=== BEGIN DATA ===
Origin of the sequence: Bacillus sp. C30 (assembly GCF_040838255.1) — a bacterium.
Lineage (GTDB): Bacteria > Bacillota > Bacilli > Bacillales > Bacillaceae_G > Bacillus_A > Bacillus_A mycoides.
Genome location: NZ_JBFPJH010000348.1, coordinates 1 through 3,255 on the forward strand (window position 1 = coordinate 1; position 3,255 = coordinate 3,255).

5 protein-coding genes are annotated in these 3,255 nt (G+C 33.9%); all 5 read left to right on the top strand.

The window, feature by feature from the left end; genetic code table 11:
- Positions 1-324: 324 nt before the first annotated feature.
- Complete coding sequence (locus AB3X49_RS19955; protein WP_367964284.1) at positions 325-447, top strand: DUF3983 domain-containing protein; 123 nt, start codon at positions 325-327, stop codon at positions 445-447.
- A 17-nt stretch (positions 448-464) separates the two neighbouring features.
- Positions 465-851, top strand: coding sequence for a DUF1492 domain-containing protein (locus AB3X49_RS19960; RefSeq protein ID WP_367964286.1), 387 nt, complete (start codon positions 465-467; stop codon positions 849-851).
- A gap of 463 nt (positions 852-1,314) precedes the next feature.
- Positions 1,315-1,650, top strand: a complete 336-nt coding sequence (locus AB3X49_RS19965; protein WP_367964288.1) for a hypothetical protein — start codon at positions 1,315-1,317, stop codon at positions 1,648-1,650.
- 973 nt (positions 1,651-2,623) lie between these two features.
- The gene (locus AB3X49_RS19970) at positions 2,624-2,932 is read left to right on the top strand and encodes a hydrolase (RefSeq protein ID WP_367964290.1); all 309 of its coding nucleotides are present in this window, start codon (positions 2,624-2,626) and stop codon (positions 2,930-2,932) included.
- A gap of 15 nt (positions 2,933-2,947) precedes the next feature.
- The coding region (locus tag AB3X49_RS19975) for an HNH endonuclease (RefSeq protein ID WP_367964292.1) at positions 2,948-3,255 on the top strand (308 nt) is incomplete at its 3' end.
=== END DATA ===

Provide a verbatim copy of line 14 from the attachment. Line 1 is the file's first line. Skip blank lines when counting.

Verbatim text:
- A gap of 15 nt (positions 2,933-2,947) precedes the next feature.